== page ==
STANLY COUNTY — Both Albemarle and Locust underwent changes in 2022 as the two largest cities in Stanly County saw a rise in new businesses and infrastructural growth.
A new social district in downtown Albemarle made its debut in October, allowing visitors to take an alcoholic drink inside a marked cup into other permitted areas authorized by the North Carolina Alcoholic Beverage Control Commission.
Following the mold set by cities like Charlotte and Kannapolis, Albemarle’s social district now allows people to buy alcoholic beverages from a business and enjoy them outside from 10 a.m. to 10 p.m. each day. The permitted area spans from the Five Points District to the east to Market Station to the west, along with North Street to the north and South Street to the south.
There are eight registered businesses initially participating in the social district: Badin Brews, The Boardroom, Glory Beans Coffee House, Armadillo Axe Throwing, Off the Square, The Tomahawk Throwing Range, Five Points Public House, and Uwharrie Brewing.
“Social districts are a hot topic in many North Carolina communities,” Joy Almond, director for the Albemarle Downtown Development Corporation and manager of Main Street, said at the Albemarle City Council meeting on June 21.
The city council voted 6-1 to approve the social district plans, with the lone nay vote coming from councilwoman Shirley Lowder.
Last May, the NC General Assembly passed House Bill 781, also known as the “Bring Business Back to Downtown” bill. Social districts were added to the bill with the intent of increasing foot traffic for businesses that have struggled since the beginning of the COVID pandemic, empowering municipalities to allow people to buy and consume alcohol within a defined area.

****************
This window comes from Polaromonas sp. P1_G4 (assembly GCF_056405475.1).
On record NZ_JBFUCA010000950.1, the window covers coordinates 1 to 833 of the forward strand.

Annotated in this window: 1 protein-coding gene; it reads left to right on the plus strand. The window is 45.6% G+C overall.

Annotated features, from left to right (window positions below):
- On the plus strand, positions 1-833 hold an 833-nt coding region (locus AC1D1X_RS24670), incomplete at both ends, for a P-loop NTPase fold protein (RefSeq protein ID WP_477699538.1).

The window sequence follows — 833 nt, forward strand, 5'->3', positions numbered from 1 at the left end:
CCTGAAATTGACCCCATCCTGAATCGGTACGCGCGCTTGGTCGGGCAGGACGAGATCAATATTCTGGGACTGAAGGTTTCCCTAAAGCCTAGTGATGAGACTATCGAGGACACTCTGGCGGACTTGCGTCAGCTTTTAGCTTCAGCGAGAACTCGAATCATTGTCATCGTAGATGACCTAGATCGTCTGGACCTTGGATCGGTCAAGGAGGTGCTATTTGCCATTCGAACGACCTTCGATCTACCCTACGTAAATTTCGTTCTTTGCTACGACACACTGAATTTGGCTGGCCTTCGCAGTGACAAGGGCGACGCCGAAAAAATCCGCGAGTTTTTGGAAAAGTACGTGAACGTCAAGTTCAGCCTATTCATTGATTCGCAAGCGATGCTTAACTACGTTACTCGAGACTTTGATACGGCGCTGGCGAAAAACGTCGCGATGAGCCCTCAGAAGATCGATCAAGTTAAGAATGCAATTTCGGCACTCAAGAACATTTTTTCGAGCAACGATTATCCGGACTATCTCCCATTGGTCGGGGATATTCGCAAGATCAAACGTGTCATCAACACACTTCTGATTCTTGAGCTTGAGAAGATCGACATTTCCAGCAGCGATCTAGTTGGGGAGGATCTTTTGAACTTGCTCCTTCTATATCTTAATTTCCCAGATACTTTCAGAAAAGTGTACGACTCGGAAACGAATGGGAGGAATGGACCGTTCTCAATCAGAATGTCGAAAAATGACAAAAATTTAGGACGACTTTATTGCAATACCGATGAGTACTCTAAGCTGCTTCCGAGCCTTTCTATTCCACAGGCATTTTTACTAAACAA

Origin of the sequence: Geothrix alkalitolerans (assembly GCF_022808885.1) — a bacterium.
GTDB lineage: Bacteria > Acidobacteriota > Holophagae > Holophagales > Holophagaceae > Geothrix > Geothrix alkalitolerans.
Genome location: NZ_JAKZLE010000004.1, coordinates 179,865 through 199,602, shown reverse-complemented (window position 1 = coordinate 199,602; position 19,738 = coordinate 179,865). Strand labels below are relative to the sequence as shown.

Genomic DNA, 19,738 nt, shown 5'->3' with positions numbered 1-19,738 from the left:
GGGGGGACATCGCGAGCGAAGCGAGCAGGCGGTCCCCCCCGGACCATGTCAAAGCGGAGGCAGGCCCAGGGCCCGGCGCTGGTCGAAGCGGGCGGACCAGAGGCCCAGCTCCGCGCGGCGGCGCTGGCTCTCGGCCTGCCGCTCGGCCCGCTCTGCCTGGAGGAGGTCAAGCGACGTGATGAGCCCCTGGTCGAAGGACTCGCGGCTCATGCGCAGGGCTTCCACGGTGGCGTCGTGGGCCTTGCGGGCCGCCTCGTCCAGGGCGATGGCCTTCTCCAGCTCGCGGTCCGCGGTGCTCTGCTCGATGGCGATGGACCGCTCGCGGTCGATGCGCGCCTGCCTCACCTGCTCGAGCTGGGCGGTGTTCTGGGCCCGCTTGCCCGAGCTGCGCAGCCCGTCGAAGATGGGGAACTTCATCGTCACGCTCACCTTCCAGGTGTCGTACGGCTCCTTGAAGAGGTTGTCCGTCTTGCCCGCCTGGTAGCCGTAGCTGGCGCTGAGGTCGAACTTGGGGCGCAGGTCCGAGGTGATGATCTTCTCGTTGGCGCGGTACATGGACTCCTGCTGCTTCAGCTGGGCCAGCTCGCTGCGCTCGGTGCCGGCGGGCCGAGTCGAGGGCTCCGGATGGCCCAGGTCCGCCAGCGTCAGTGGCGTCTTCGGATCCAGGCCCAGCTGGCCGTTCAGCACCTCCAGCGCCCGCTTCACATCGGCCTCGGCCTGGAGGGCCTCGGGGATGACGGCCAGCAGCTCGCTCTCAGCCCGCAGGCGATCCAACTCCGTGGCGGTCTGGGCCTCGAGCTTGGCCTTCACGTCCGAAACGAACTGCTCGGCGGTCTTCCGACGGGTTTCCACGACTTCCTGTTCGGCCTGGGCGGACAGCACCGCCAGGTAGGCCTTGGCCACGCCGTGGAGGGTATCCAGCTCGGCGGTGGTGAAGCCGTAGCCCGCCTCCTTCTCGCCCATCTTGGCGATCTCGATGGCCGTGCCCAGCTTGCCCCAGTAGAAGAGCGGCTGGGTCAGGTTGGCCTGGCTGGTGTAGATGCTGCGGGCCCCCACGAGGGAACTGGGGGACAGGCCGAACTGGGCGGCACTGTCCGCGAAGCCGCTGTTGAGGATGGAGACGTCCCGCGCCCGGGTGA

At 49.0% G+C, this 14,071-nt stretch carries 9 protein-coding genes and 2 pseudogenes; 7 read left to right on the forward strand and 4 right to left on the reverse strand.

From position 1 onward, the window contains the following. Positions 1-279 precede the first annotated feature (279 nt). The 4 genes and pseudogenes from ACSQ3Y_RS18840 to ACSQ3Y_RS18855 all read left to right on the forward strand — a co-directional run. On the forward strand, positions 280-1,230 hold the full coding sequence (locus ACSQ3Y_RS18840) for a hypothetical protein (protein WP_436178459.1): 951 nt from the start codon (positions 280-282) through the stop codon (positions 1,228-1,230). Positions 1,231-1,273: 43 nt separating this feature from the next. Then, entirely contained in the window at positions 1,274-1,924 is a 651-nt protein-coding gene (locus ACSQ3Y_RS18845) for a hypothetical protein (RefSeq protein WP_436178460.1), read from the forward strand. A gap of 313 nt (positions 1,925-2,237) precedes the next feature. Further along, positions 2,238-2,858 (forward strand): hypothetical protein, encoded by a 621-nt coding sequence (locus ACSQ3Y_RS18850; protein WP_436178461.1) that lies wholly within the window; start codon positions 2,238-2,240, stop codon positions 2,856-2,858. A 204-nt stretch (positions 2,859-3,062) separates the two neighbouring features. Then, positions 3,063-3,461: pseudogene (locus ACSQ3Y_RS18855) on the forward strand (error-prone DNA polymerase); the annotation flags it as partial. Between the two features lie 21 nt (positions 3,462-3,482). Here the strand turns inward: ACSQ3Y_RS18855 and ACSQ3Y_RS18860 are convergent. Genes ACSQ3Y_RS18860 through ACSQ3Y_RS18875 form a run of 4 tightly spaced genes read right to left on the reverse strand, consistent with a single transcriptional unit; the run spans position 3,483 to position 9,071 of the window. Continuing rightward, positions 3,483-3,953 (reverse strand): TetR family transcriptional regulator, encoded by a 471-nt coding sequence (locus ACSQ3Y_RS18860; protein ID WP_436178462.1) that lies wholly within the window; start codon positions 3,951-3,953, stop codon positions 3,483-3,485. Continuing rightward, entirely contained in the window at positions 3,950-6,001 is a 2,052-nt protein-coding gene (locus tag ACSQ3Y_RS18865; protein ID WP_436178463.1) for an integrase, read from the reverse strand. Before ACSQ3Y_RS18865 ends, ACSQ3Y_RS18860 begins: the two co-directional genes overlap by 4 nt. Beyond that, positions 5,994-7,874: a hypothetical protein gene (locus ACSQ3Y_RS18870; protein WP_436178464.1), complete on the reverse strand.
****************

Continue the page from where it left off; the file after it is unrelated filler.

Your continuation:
While Albemarle residents are seeing a higher number of dining and retail shopping options than ever, Locust residents over on the western side of Stanly County are experiencing growth too.
Just within the last year, Locust has opened the doors for a new Starbucks, Arby’s, Burger King, Jersey Mikes, The Brew Room, Buzzed Viking Brewing Company, Main Street Cup and Cone, Isla Cancun, La Casa De Los Churros, among other business newcomers to the city.
The area around the Locust Town Center is also slated for patio homes and townhome construction, with new homes in high demand.
“Our vicinity makes it comfortable for people to have access to Charlotte amenities but come home to an environment that’s more peaceful and quiet,” Cesar Correa, city administrator for the City of Locust, told SCJ. “We spend a lot of time and effort giving our police department everything it needs, and I think that’s why people feel safe coming to raise their kids here.”
As Stanly County’s closest outlet to Charlotte — a city that now ranks as the nation’s 16th largest with a 19.6 percent growth since 2010 — Locust’s location makes it a prime spot for additional growth in the future.
“It wasn’t surprising that we saw such a jump from our 2010 population because we’ve been permitting a number of housing units, and there have been a number of subdivisions that have started and finished since 2010,” Correa continued. “We’ve seen a lot of folks relocate to Locust, so we knew the numbers were going to be good.”
Albemarle and Locust will each experience more growth in 2023, with the various new residential areas currently in the development stage.